Alfa Giulietta vs hot hatch rivals
Alfa Romeo's Giulietta Cloverleaf goes head to head with the Golf GTI and Leon Cupra. Ollie Marriage referees
What are they?
Three hot hatches. Not quite enough information? Well, we wanted to find out what sort of hot hatch the new Alfa Giulietta Cloverleaf is, and getting it together with a couple of likely rivals seemed the best way to go about it. So step forward the £24,250 VW Golf GTI and £21,300 SEAT Leon Cupra to do battle with the £24,495 Italian.
Let’s go for the engines – even if they’re not exactly cutting edge. You see the Giulietta Cloverleaf doesn’t have the Multiair technology that features on lesser engines, but still manages to generate 232bhp from just 1.7 litres. It’s turbocharged of course. So are both the Golf and Leon, which have near-identical 2.0-litre engines and develop 207bhp and 237bhp respectively.
So which is fastest?
The Leon and by a noticeable margin. It feels good for its claimed 6.4sec dash to 60mph, while the Alfa (6.8sec) and Golf (6.9sec) are very closely matched. All are modern hot hatches, which is to say that they have grunty bottom ends (fnar, fnar) and haul through the mid-range with real vigour.
The SEAT is particularly vivid and both it and the Golf sound halfway decent too as they punch happily to limiters just beyond 7000rpm. The trouble for the Alfa is that it’s engine simply isn’t very exciting to use. A good hot hatch, even a turbocharged one, needs a decent top end, but the Cloverleaf nuzzles up against its soft limiter at 6400rpm, having wound itself down for much of the last 1000rpm. It’s not much to listen to either.
What are they like to drive?
The fact we didn’t take a Focus RS or Megane 250 along to meet the Giulietta tells you most of what you need to know. The Cloverleaf is a bit of a softy. Let’s call it an everyday hot hatch – that’s been the secret of the Golf’s success lately: fun to drive, but also practical and socially mature.
The Golf we’ve got here is a good one, in relatively basic trim (three door, cloth seats, manual gearbox) compared to the group test car we featured a few months back. It came across as keener and edgier than that car and compared well against the Leon, too. I think it might have something to do with exactly where you’re positioned in the car, but in the GTI it feels like your sat slightly further back in the car, so you’re more aware of what the back axle is up to. The Leon always feels slightly nose heavy compared to the Golf, and doesn’t have such well weighted steering either.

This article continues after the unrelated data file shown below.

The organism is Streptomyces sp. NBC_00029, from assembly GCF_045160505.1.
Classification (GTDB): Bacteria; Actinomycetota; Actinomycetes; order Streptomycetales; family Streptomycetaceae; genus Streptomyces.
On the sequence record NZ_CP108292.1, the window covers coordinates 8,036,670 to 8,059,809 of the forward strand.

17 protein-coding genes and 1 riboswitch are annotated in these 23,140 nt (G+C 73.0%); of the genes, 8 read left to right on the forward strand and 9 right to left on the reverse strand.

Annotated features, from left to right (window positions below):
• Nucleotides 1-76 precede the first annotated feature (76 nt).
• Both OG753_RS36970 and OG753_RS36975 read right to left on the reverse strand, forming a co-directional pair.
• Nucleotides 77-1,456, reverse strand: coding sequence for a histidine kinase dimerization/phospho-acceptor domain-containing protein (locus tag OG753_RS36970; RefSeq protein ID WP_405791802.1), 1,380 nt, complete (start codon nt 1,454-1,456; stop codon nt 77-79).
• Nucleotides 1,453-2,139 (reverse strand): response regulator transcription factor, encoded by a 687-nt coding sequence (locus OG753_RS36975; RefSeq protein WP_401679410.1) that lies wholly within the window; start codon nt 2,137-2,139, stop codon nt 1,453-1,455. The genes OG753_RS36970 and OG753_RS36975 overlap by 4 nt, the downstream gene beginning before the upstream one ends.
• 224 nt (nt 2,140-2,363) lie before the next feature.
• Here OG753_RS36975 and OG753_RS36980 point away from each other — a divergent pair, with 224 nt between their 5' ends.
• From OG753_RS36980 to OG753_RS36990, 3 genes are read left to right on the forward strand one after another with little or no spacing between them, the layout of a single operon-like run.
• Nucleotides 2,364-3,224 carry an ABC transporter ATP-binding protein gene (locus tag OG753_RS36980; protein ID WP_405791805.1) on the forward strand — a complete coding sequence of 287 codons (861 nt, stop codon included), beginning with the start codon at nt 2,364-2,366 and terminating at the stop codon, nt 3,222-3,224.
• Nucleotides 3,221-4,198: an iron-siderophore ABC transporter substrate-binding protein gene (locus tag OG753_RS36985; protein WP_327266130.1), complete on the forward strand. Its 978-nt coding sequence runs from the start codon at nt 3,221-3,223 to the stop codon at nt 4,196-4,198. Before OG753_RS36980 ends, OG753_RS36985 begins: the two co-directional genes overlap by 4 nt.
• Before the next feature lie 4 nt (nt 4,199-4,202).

And what of the Giulietta?
A good hot hatch is characterized by its energy and enthusiasm, a willingness to work hard and have fun. Not the Alfa. Throttle response is too soft, the engine has too much flywheel effect when you lift off and the steering doesn’t give you the weighty confidence of the Golf’s.
Stick it into Dynamic mode (via the ghastly DNA switch) and things improve markedly, but it’s still no fire-cracker. Once settled into a corner it holds a line nicely and the chassis does a reasonable job of communicating available grip, allowing it to carry a good bit of speed. It’s neat and tidy, and the suspension is much better controlled than the MiTo Cloverleaf’s. But there’s no escaping the fact the Golf is more precise, more accurate and faithful in its responses.
Anything else I need to know?
Alfa has made a valiant effort at upping interior quality, design and ergonomics, but it’s still no Golf. The chairs are too flat and unsupportive with not enough shape to the backrest, the pedals are low to the floor, so you find yourself pressing them with the underneath of your foot rather than the ball, and the Giulietta is simply not as satisfying to cruise around in as the GTI. At least it’s got the Leon licked for material quality.
On another note I also drove the 167bhp 1.4-litre Multiair which was a better car: delightful turbo hiss and a more natural feel to it. Really rather likeable in fact.
So what’s the verdict?
Golf first, Leon second (but easily the best value), Giulietta third. Pity, but there it is. This is new Alfa: better built, more mainstream and easier to live with, but in chasing the Golf GTI so assiduously, Alfa has lost sight of the bigger picture: it’s forgotten to inject the stuff that makes us love Italian cars unconditionally. So what we’ve ended up with is an Italian car that lacks the flair, vigour and passion of a German car. It’s an Alfa, but not as we know it.
|Engine||In-line 4cyl, 1742cc, turbocharged|
|Max torque||251lb ft/1900rpm|
|0-60||6.8secs (claimed, to 62mph)|
|Top speed||150mph (claimed)|